are certain things we do every day because the kids need that repetition. We always do the
weather and talk about what kind of day it is. We read a story or do a song. Because of
the predictability, I can ask Andrew, "What are we going to do next" and he can
point to "story," which gets him communicating with the group.
When kids come to circle, I make sure I don't have all my kids with disabilities sitting together. I encourage them to move around a little without being too teacherdirected. You can grab the opportunity to put the child beside a peer who can model something for them or hold a communication board for them so that they can make choices. Paying attention to how you group kids, without telling them exactly where they have to go or what they have to do, is important.
Timing is important. When we pick the song we're going to sing, I stall before we sing so that the aides have the opportunity to get the symbol they need and can grab a peer to record the repetitive line into the switch or device. The aides can put the line in themselves, but it's optimal to have a peer do it. Sometimes in advance, I tell the aides that we're going to have a choice of these three songs at circle so they can have the symbols ready.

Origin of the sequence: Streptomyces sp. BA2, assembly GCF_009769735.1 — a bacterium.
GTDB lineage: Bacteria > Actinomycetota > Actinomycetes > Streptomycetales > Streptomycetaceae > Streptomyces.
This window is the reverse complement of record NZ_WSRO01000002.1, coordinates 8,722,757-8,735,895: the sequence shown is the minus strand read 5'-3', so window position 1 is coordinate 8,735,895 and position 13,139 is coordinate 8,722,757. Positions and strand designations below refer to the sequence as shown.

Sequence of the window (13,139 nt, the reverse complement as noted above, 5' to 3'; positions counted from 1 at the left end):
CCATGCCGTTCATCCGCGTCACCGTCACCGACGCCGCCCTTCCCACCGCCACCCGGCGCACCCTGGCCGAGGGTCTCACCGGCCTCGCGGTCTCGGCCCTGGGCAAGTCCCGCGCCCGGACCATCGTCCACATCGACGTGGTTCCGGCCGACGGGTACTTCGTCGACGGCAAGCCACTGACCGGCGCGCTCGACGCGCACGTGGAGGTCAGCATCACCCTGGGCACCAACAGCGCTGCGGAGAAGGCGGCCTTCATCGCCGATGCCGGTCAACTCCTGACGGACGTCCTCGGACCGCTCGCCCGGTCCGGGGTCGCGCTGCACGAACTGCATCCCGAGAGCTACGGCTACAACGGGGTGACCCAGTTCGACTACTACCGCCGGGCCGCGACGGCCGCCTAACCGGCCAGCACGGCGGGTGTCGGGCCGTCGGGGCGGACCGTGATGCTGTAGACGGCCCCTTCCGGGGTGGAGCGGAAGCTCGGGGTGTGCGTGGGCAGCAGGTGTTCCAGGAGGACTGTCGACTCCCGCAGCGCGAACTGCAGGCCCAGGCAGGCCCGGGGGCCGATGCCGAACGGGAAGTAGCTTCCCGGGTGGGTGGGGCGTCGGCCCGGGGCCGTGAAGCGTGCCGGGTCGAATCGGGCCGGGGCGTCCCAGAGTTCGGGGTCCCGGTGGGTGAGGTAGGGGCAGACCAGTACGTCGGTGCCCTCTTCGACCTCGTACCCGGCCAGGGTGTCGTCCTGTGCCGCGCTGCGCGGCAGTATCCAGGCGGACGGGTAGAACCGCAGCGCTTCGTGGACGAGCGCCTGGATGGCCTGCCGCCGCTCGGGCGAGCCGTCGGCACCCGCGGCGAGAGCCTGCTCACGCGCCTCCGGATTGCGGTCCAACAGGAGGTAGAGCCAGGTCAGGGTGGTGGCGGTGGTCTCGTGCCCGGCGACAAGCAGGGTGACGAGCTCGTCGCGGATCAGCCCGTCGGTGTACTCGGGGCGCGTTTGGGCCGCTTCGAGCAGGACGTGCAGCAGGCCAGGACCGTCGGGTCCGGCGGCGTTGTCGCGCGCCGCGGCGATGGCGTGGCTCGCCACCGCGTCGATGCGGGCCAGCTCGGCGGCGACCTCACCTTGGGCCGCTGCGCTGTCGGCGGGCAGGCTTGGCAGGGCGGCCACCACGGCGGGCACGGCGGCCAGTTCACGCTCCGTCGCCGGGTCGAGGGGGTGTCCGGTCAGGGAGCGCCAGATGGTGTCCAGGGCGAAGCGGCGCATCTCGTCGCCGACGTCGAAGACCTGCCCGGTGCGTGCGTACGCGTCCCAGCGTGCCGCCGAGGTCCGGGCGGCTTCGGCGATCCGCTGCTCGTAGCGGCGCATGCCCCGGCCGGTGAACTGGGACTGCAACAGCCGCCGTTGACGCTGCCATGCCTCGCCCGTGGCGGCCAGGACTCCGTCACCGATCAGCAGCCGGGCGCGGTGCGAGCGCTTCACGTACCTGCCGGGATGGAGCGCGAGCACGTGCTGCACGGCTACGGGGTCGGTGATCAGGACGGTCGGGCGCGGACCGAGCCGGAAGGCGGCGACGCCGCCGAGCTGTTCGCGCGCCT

During circle, we encourage kids to say "my turn" when they want to speak, rather than raise their hands. We make sure that our kids with special needs have the "my turn" symbol ready and that voice is loaded so that when I ask, "Whose turn is it to do the weather today?" or "Whose turn is it to dress Forgetful?" they can volunteer. I sometimes cue my aides by saying "Now it's time for the 'my turns.'
This may be a problem when typical kids go on to kindergarten and they're supposed to raise their hands, but we'll let the kindergarten teachers worry about that-they can help the kids adapt to that environment.
Back to Barbara's Daily Schedule
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This material was developed by the National Center to Improve Practice (NCIP) in collaboration with the Center for Literacy and Disabilities (CLD) at Duke University. NCIP was funded by the U.S. Department of Education, Office of Special Education Programs from October 1, 1992 - September 30, 1998, Grant #H180N20013. Permission is granted to copy and disseminate this information. If you do so, please cite NCIP. Contents do not necessarily reflect the views or policies of the Department of Education, nor does mention of trade names, commercial products, or organizations imply endorsement by CLD, NCIP, EDC, or the U.S. Government. This site was last updated in September 1998.
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